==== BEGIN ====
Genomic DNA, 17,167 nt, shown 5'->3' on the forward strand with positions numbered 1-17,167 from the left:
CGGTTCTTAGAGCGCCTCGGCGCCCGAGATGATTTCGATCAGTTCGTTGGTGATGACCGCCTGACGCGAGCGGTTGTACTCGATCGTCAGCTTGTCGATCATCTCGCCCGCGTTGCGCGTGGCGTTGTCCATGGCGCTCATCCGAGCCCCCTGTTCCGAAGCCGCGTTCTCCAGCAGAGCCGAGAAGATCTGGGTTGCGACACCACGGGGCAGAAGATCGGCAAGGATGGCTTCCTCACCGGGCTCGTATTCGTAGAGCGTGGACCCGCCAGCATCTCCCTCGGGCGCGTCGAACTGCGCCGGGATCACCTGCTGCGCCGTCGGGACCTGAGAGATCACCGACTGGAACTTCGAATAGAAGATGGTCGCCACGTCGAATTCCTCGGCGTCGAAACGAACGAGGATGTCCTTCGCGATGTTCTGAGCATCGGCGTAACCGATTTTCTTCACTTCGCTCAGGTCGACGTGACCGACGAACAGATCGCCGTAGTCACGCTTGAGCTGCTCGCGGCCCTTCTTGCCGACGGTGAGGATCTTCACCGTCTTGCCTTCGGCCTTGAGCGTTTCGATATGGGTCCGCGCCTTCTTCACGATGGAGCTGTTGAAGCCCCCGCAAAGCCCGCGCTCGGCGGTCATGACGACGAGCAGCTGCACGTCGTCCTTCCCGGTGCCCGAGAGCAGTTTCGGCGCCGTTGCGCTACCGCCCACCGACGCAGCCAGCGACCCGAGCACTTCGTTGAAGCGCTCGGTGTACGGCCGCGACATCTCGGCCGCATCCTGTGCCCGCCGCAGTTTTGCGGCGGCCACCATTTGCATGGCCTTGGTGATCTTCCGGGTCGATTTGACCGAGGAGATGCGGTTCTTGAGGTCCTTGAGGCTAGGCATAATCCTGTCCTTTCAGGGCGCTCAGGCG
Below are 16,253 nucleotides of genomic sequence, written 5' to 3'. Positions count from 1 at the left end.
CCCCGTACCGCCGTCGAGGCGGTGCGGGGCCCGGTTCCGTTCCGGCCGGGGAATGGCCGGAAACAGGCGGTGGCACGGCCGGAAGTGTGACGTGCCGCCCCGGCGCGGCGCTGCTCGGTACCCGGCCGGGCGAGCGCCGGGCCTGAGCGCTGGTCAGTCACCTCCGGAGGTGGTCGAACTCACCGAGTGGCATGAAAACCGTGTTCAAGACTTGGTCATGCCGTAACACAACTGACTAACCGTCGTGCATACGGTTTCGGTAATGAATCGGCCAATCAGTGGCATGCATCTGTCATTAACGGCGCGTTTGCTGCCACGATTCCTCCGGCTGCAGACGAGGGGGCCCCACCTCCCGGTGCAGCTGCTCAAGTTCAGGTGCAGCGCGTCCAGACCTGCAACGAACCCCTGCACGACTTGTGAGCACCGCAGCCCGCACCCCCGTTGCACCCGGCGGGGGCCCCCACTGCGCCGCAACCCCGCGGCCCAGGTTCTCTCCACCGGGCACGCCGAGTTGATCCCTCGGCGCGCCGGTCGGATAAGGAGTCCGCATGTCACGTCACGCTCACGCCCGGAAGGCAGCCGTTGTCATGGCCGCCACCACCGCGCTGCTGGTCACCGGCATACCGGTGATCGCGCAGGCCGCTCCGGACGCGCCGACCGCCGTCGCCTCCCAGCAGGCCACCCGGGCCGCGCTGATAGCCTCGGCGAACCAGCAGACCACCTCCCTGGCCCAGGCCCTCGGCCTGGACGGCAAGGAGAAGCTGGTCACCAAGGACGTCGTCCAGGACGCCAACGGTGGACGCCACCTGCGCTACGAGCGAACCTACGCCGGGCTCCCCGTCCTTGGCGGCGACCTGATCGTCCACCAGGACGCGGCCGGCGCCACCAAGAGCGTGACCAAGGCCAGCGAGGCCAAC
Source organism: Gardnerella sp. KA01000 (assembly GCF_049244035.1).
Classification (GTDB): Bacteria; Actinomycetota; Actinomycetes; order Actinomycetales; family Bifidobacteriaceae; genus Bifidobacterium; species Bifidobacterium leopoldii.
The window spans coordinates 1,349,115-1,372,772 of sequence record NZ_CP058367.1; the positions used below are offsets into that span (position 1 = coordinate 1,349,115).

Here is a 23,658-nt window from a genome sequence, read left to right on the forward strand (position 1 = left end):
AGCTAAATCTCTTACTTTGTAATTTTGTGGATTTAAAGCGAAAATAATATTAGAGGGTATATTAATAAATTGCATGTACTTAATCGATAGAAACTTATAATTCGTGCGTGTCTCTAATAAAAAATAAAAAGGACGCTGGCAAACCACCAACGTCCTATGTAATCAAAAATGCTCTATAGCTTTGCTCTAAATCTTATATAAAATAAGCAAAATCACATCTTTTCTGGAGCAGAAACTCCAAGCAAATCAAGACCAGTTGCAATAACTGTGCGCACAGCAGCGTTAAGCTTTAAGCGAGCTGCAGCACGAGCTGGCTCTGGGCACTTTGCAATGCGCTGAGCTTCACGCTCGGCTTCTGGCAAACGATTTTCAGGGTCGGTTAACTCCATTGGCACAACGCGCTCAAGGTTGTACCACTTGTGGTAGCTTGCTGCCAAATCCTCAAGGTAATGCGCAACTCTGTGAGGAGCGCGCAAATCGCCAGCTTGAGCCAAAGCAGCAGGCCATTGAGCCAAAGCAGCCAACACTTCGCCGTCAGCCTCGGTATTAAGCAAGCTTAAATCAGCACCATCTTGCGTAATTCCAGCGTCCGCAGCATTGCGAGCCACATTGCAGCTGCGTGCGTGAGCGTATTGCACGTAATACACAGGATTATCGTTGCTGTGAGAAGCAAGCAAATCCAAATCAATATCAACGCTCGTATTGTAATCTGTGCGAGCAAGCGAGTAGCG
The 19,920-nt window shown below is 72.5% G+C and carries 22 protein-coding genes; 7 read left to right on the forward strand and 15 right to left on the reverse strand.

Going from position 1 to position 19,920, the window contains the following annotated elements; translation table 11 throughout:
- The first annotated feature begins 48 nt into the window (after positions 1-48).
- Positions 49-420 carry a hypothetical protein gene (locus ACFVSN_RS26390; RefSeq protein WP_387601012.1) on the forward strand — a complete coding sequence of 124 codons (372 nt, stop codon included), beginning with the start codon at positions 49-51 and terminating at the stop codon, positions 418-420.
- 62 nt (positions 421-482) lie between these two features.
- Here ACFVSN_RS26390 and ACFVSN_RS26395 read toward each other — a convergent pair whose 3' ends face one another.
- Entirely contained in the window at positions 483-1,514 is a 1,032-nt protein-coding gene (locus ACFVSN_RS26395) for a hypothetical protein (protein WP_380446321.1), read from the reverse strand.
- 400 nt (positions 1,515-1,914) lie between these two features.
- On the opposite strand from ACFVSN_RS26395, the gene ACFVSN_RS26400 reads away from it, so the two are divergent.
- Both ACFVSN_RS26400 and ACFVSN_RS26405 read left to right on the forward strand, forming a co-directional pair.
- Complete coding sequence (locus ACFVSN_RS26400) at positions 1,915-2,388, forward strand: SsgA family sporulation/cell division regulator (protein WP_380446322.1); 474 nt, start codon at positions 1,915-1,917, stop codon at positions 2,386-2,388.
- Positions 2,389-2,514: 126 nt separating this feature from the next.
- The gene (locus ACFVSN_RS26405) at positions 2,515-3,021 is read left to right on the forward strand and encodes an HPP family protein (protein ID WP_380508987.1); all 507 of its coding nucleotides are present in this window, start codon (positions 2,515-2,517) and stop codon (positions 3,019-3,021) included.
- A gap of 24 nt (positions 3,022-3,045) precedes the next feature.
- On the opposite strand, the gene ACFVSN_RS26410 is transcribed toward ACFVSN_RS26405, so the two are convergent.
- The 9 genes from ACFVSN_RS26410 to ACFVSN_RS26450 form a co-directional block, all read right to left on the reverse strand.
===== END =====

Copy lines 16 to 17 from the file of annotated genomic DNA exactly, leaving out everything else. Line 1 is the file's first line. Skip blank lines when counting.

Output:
- Entirely contained in the window at positions 483-1,514 is a 1,032-nt protein-coding gene (locus ACFVSN_RS26395) for a hypothetical protein (protein WP_380446321.1), read from the reverse strand.
- 400 nt (positions 1,515-1,914) lie between these two features.